Member Article

£278m bad IT bill “could be kindest cut"

An IT boss believes cash-strapped councils could save almost £300m every single year simply by buying better IT.

Research by software company Orcuma - released just days after Chancellor George Osborne announced local government cuts the Chair of the Local Government Association believes will “stretch essential services to breaking point” - shows councils in the company’s native North East spending an average of £5.5m per year on software technology.

If this pattern was repeated across the UK’s 152 county councils, unitary authorities, London boroughs and metropolitan districts it would mean an annual national local government IT bill of £836m which Orcuma co-founder Paul Mitchell believes councils could cut as much as a third by simply through better IT procurement and by buying locally.

He said: “Time and time again I’ve seen councils accidently over-spending on expensive software solutions which aren’t designed with their needs in mind and which they end up using to a fraction of their capacity and potential.

“The irony is in the North East in particular there are a wealth of innovative companies who could work with them to develop bespoke solutions to their software needs for a fraction of the price – giving them much more effective systems while delivering exceptional savings.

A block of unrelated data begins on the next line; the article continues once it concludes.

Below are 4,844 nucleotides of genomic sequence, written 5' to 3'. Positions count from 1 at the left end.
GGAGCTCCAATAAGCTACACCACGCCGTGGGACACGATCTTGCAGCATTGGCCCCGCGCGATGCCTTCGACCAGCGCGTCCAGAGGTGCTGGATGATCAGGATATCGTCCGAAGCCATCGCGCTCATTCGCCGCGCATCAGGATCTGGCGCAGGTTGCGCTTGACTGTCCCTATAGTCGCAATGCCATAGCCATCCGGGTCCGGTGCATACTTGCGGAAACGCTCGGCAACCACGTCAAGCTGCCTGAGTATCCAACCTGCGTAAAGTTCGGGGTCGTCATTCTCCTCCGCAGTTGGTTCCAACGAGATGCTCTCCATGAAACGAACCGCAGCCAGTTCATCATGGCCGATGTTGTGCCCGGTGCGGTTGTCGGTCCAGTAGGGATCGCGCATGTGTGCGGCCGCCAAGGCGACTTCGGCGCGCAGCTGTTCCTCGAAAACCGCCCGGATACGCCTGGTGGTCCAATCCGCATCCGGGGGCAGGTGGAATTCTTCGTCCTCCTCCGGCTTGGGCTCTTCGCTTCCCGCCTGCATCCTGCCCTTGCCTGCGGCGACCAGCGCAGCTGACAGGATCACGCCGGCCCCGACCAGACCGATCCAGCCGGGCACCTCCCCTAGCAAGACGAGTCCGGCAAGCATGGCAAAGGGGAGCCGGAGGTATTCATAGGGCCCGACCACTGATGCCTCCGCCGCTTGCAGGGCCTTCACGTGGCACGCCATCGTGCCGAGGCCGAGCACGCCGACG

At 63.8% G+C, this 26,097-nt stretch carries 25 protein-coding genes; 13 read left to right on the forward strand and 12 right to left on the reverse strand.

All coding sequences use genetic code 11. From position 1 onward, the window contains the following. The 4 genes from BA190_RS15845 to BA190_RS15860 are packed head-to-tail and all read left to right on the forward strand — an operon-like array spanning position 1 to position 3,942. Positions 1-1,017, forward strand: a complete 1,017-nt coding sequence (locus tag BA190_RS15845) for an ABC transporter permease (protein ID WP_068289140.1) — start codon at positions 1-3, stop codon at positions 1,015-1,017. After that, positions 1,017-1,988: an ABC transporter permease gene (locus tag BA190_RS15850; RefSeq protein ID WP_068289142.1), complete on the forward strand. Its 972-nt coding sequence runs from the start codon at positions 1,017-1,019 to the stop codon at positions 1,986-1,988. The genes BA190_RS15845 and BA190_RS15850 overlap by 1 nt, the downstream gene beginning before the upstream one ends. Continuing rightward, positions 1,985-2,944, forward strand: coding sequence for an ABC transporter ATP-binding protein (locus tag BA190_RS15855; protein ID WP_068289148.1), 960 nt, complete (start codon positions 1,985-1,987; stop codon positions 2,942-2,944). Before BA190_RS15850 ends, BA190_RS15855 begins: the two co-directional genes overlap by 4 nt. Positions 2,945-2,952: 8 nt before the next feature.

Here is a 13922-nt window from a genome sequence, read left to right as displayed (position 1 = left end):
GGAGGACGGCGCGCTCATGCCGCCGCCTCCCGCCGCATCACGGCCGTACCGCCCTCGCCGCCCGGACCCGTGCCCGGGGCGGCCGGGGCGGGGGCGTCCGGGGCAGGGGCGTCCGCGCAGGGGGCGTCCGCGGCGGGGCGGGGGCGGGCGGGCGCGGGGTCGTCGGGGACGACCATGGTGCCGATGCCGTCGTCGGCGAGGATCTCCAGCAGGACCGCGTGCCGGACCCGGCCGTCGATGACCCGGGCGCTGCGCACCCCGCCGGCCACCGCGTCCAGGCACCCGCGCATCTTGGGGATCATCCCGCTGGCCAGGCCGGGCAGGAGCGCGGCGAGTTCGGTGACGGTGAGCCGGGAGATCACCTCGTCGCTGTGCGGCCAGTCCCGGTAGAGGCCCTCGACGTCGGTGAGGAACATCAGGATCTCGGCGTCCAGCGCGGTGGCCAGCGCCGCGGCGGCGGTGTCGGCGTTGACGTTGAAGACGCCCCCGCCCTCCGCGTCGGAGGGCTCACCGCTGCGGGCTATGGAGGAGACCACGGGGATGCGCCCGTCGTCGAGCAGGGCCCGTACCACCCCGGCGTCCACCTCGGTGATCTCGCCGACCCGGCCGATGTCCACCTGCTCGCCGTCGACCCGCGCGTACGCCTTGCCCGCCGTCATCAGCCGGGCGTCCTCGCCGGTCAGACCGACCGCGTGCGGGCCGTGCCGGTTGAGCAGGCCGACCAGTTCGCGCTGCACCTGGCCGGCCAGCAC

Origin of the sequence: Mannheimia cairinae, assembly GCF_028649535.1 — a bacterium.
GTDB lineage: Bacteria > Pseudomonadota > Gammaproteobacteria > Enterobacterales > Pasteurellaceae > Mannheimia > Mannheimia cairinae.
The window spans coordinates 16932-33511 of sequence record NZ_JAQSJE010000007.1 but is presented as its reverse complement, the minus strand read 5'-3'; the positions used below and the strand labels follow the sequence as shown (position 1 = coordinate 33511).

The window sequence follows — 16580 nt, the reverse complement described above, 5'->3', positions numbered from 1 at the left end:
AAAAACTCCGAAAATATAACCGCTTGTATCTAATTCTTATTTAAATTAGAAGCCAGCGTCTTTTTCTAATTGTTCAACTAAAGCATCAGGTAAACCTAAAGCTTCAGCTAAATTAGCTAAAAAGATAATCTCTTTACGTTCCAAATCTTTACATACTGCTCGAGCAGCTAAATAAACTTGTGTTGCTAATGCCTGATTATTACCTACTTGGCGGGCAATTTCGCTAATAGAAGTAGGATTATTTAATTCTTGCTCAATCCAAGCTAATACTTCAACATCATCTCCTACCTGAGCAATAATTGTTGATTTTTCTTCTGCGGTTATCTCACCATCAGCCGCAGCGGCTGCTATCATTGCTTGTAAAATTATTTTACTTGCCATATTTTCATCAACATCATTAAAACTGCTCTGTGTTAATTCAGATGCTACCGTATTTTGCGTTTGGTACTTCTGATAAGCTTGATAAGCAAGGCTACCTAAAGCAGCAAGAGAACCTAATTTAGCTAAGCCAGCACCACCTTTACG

“Not only could better software lead to further savings through better organisational efficiency, buying locally could lead to all sorts of knock-on benefits in terms of boosting business rates and creating jobs, further financial rewards from licensing the software to other authorities or even setting up a spin-out business partnership with the developers.

“With the Local Government Association reporting that local councils have to find £10bn of savings in the coming years buying better IT could easily be the kindest cut of all – saving as much as a third from IT overheads without depriving local people of a single service”.

This was posted in Bdaily's Members' News section by John Hart .

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